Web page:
Court delays CFPB payday rule as industry challenge continues (1)

Payday lenders have won a bid to delay a Consumer Financial Protection Bureau rule limiting their access to customers’ bank accounts to collect payments.

Payday lenders and auto titles are not required to comply with the CFPB rule while the Community Financial Services Association of America and a Texas-based trade group are appealing a district court ruling in favor of the bureau, the United States Court of Appeals for the Fifth Circuit. said on October 14 decision.

The CFPB rule requires payday and vehicle title lenders to obtain permission to access a consumer’s bank account after two unsuccessful attempts to collect on short-term, high-cost loans, among other provisions.

Judge Lee Yeakel of the U.S. District Court for the Western District of Texas in August began a 286-day transition period for the rule to take effect after rejecting the industry group’s challenge. The Fifth Circuit said in its unanimous order that the transition period will not begin until the appeals process is complete.

Judges Jerry E. Smith, Stephen A. Higginson and Don R. Willett signed the order.

The court order will allow payday lenders to continue doing business as the litigation progresses, ACSA said in a statement Friday.

“Without the extension of the Fifth Circuit’s suspension, our members would have been forced to spend significant time and resources bringing themselves into compliance before the Fifth Circuit had an opportunity to resolve our appeal,” said the industry group.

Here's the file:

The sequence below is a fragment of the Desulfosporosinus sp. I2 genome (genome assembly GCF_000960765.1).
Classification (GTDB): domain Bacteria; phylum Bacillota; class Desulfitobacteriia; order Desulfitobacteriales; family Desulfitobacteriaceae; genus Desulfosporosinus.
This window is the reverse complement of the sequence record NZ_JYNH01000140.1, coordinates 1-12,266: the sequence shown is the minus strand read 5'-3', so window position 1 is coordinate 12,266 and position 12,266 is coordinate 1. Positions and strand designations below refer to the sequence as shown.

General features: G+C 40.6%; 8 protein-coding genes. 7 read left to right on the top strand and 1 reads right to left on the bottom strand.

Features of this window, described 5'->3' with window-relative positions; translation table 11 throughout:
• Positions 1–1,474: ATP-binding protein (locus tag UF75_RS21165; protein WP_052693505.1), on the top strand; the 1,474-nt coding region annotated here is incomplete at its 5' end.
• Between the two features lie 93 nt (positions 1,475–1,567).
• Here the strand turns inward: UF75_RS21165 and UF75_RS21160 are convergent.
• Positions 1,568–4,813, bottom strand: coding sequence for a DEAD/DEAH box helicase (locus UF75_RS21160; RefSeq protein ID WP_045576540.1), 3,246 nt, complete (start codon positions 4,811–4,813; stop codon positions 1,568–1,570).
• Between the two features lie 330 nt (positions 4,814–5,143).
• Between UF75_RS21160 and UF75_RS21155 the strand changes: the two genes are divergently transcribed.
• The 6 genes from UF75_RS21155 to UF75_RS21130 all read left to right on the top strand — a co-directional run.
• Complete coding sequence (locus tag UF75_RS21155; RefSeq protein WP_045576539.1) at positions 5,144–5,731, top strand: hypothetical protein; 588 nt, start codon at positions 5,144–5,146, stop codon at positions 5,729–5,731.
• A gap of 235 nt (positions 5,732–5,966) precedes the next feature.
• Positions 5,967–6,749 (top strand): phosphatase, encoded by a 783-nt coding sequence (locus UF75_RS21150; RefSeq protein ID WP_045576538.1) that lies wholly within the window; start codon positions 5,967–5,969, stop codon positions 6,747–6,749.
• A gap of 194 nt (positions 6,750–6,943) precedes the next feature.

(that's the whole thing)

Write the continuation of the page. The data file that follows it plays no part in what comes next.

The CFPB declined to comment.

The CFPB had set June 13, 2022 as the effective date for the rule following Yeakel’s decision. The district court judge denied the industry’s motion to suspend regulation while trade groups appealed his decision to the Fifth Circuit.

The rule on appeal is a stripped down version of the regulations first published in October 2017 by former Obama-appointed director Richard Cordray.

The original rules provided strict requirements for lenders to determine a borrower’s ability to repay a payday loan or vehicle title loan, which can have interest rates of up to 400%. The CFPB also imposed cooling-off periods after a borrower took out three loans in a short period of time.

The Trump administration rolled back those provisions, but kept restrictions on payday lenders’ access to consumer bank accounts.

Consumer advocates hope President Biden’s CFPB director Rohit Chopra will reinstate repayment capacity provisions and cooling requirements.

Chopra was sworn into office on October 12.

The case is City. Fin. Serves. Ass’n. of Am., Ltd. vs. CFPB5th Cir., n° 21-50826, reprieve granted on 10/14/21.

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